Wed, 27 May 2020

Elections no longer in forefront of American minds

Voice of America
03 Apr 2020, 07:35 GMT+10

WASHINGTON - The congressional district Lindsey Boylan is running to represent is eerily quiet.

New York's 10th Congressional District takes in parts of Manhattan and Brooklyn and includes one of the nation's makeshift hospitals converted to handle the growing coronavirus crisis: the Javits Center.

"You don't see the lights of the city that you would usually see. People really try to be respectful of the shelter-in-place rule, aside from grocery stores," says Boylan, a former deputy secretary of economic development for Governor Andrew Cuomo who is running as a primary challenger to House Judiciary Chairman Jerry Nadler. "It's just a really quiet, quiet city."

Boylan is one of thousands of candidates up and down the ballot across the nation who have had to adapt their campaigns to the new realities of self-isolation and shelter-in-place orders.

Online replaces door-to-door

Candidates who usually at this time in an election year would be knocking on doors and holding face-to-face town halls have migrated online to Instagram Lives and Zoom meetings.

Campaigning is always difficult but this dramatic shift is occurring early in a crucial election season that will determine if Democrats retain their majority in the U.S. House of Representatives while Republicans are looking to hold on to control of the U.S. Senate. The makeup of the nation's legislative body will be determined by these candidates' success or failure.

"There's an old saying in electoral politics - there are those that walk and those that lose. You want to get out there and do the door knocking," says Todd Belt, director of the political management program at the George Washington University School of Political Management.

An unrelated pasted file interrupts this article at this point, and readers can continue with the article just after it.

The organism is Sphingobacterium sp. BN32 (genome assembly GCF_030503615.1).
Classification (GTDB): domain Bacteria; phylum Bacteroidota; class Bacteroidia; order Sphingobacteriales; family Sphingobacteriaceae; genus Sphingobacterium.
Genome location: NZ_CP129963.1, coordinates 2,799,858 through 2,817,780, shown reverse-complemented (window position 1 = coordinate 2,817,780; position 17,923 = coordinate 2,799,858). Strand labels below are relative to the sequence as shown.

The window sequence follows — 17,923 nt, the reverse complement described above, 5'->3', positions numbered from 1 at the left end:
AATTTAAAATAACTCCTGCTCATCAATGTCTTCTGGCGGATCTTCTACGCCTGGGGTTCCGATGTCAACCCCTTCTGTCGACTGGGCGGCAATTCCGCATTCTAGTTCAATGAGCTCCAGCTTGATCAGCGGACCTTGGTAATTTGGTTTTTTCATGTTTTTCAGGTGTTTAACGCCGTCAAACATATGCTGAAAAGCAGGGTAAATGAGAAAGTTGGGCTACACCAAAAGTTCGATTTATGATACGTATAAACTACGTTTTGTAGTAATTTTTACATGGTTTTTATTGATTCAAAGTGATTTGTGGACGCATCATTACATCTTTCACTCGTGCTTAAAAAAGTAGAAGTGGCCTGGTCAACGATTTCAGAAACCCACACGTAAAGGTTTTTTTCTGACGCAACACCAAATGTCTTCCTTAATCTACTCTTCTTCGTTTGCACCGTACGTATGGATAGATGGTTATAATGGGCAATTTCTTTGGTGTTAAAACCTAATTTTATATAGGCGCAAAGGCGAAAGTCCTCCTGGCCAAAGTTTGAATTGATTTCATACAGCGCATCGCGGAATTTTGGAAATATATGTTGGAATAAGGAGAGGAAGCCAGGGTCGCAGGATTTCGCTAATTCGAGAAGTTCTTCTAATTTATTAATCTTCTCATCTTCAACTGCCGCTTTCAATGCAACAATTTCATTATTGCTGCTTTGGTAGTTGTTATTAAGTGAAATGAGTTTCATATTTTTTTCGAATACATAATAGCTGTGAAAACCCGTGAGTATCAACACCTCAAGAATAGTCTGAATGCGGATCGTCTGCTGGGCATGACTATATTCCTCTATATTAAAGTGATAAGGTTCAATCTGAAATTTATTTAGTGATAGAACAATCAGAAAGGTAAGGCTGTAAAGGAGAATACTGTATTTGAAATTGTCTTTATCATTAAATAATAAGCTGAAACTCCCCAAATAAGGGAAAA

First-time candidates

The challenge is even greater for first-time candidates like Boylan, who need to increase their name recognition with voters and take on incumbent politicians. While presidential campaigns and high-profile congressional races have media recognition and large staffs, the majority of candidates are operating on much tighter margins.

"A campaign is like a small business that ends on election day," says Amanda Litman, executive director and co-founder of Run for Something, an organization that helps first-time political candidates. The organization has compiled resources to help those first-time candidates figure out how to move an entire operation including volunteers, events, and information-sharing completely online.

"We're encouraging people to try and replicate the relationships they have with voters, or at least replicate the intimacy. You can't recreate the way that knocking on someone's door and going into their home really feels. However, we can try and build on that trust and at least try and build some of that trust online," Litman says.

"We've had to pivot entirely to digital at this point," Boylan says of her campaign. "But we're doing things every day to accommodate that. So I did my first Instagram Live last night with the only other mom of young children who's running for Congress in New York State."

Online office hours

Boylan says hundreds of people joined in virtually and that she would begin replicating that experience with online office hours throughout the campaign, answering the flood of questions about federal and state assistance for those impacted by the coronavirus.

"Technology has been a tremendous equalizer in our campaign because I can immediately hear about the issues that are really problematic for people in the community," Boylan said.